And let’s not forget the hottest product at this year’s Consumer Electronics Show (CES). You guessed right: privacy. 

So why the sudden jump on the privacy bandwagon? Because similar to good privacy practices creating a competitive advantage, the other side of the same coin reveals bad privacy practices tarnishing your brand reputation.

Privacy Pro Tip: The “competitive advantage” argument for privacy generally resonates with leadership and strategy-minded audiences. Remember it the next time you’re stuck in the elevator with your CEO or brand strategists.

2. Privacy affects your bottomline

Talk to any company that is in the business of selling a product that processes personal data and you will hear a common observation: their customers are increasingly demanding privacy and are starting to make buying decisions based on it. This wasn’t always the case, particularly in the B2B context.

But with the rise of data privacy laws, companies’ responsibilities over their vendors’ data privacy and security practices have increased in turn. Leading up to the EU’s General Data Protection Regulation’s (GDPR) compliance deadline, companies underwent the painful ordeal of going back to many of their vendors and retroactively negotiating a Data Processing Agreement (DPA) to cover the required privacy and security obligations. The same was true, but to a lesser extent, for the California Consumer Privacy Act (CCPA).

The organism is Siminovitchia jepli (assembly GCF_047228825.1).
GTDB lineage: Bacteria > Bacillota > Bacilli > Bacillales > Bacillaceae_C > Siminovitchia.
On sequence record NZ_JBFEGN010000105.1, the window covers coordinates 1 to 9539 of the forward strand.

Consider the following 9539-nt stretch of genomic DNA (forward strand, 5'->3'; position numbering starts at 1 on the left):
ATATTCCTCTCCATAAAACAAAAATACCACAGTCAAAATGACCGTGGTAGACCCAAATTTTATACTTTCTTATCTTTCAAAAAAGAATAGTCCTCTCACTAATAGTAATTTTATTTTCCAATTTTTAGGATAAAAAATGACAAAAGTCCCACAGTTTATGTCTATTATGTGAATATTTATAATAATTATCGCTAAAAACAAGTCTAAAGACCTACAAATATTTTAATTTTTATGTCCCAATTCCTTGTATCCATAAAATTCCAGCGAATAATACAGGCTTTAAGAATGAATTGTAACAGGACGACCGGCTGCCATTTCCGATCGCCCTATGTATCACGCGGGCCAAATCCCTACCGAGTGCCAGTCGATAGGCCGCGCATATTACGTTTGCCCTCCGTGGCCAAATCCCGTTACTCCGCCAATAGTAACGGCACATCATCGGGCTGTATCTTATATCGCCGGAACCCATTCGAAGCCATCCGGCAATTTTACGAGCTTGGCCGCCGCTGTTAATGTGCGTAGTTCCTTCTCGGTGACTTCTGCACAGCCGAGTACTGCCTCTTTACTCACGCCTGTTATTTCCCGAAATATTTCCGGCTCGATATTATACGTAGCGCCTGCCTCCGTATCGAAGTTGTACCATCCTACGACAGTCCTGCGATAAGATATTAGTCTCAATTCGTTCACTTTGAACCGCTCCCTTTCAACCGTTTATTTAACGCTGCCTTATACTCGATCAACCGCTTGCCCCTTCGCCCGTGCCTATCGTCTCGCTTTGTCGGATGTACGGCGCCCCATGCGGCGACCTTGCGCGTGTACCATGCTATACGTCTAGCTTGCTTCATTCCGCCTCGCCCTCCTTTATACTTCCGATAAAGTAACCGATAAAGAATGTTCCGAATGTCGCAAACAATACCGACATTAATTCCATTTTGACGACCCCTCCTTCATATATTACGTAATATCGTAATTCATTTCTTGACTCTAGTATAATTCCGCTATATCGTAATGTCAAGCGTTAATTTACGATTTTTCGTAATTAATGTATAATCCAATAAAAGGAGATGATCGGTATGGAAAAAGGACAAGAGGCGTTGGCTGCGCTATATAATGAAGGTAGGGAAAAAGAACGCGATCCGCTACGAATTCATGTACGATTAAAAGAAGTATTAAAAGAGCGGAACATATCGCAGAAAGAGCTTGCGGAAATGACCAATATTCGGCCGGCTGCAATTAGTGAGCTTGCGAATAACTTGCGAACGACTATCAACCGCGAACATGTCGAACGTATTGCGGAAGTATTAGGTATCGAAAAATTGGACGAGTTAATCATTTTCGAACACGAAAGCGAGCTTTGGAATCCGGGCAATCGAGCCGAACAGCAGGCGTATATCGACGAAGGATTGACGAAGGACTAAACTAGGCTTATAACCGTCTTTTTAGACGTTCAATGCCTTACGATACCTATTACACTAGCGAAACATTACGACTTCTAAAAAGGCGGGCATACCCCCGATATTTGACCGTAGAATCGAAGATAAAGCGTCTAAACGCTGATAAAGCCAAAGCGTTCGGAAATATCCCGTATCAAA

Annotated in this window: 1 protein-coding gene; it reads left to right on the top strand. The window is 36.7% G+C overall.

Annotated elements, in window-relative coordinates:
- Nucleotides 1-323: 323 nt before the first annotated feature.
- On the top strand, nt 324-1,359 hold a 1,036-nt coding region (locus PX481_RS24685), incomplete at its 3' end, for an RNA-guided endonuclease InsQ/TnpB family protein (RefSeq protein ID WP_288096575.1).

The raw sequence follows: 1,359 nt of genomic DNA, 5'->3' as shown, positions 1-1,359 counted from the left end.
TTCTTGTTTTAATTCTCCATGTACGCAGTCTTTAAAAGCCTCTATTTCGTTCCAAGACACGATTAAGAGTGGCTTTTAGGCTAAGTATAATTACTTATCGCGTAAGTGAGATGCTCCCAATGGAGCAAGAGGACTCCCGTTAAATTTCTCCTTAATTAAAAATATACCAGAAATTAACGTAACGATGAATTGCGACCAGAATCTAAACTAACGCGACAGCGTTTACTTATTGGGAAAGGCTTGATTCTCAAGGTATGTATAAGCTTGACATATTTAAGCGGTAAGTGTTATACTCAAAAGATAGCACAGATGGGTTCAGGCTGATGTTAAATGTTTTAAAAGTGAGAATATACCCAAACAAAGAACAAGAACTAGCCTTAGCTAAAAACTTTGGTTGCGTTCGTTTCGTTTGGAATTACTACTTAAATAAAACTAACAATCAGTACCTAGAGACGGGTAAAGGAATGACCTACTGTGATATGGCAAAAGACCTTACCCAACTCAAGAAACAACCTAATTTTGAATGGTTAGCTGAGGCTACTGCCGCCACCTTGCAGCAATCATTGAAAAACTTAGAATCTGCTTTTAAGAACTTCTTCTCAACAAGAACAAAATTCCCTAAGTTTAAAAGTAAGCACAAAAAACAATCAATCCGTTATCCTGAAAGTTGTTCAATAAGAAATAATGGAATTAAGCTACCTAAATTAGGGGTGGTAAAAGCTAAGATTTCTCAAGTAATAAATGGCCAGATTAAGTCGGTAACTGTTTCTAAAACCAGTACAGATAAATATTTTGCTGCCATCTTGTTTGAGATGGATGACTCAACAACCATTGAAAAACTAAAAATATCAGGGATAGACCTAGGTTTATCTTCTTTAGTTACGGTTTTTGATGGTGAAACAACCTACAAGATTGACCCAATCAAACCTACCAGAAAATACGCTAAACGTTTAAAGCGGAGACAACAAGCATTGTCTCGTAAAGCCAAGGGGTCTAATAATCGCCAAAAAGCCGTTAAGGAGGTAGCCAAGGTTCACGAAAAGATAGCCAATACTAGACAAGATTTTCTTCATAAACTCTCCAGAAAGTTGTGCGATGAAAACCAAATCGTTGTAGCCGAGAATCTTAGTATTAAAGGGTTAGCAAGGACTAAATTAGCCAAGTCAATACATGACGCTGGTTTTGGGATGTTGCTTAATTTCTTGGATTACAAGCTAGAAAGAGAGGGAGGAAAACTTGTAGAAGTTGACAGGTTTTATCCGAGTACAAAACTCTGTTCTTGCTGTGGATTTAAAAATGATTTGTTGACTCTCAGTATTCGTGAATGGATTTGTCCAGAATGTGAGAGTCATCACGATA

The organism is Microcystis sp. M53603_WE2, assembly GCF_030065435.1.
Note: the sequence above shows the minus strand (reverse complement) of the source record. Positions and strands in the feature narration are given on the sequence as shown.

While privacy agreements are not new (we’ve had them for Model Clauses and under HIPAA for years), their effect on a company’s bottomline have never been more clear. Cisco’s 2020 data privacy benchmark study found that 87% of companies last year experienced sales delays related to privacy, with an average delay of 3.9 weeks last year and 4.2 weeks this year. What we find most noteworthy is that these sales delays correlate to the maturity of a company’s privacy program: the less privacy you have in place, the longer the delays. And according to the same Cisco study, for every $1 an organization spends on privacy, they receive a $2.70 return on investment.